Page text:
But beyond the subtly flattery, the writer’s comment implied something much more important. Why had he sent his script to a couple of gurus? Had the first guru not given him the feedback he’d expected? Was he hoping that the second guru would be more in tune with what he was trying to say? Had the first guru been unable to articulate his critique in a way that made sense to the writer so he’d felt compelled to send it on to someone else? And how many gurus was he planning to send his script to before he’d had his fill of gurus and their opinions?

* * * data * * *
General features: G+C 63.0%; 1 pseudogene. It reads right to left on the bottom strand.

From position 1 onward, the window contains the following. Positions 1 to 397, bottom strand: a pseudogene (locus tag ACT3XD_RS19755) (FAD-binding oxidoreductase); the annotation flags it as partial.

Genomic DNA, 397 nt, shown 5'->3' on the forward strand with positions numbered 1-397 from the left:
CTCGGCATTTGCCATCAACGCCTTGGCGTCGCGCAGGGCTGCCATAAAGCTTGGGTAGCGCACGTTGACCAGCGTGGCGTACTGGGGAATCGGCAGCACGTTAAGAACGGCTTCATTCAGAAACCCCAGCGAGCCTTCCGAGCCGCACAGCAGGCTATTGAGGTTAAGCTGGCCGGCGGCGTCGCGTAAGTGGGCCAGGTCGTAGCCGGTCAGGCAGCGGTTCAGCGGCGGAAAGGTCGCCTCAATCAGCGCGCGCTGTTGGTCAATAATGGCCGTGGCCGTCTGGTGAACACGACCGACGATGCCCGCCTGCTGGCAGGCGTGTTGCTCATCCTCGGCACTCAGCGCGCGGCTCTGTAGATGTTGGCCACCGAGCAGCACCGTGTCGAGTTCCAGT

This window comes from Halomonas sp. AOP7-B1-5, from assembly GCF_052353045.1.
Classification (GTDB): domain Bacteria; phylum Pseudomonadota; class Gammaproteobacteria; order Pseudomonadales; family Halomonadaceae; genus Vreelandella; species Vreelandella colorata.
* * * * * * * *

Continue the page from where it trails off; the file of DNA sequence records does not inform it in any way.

It seemed to me that the writer was searching for something - something that is as elusive as a good idea and as precious as a perfectly constructed sentence: he was looking for his own Tay Hohoff. It is generally accepted that without Tay Hohoff ‘To Kill a Mocking Bird’ would not exist in the version we all know and love. It was Tay Hohoff, in her role as editor at the publishing firm J. B. Lippincott & Co., who looked at the earliest draft of ‘To Kill a Mocking Bird’, ‘Go Set a Watchman’ and recognised a talented writer who hadn’t found the right story. And it was Tay Hohoff who guided Harper Lee through three years of re-writes, three years in which Lee lost faith more than once and even threw the manuscript out of her window, until ‘To Kill a Mocking Bird’ was the book we know today.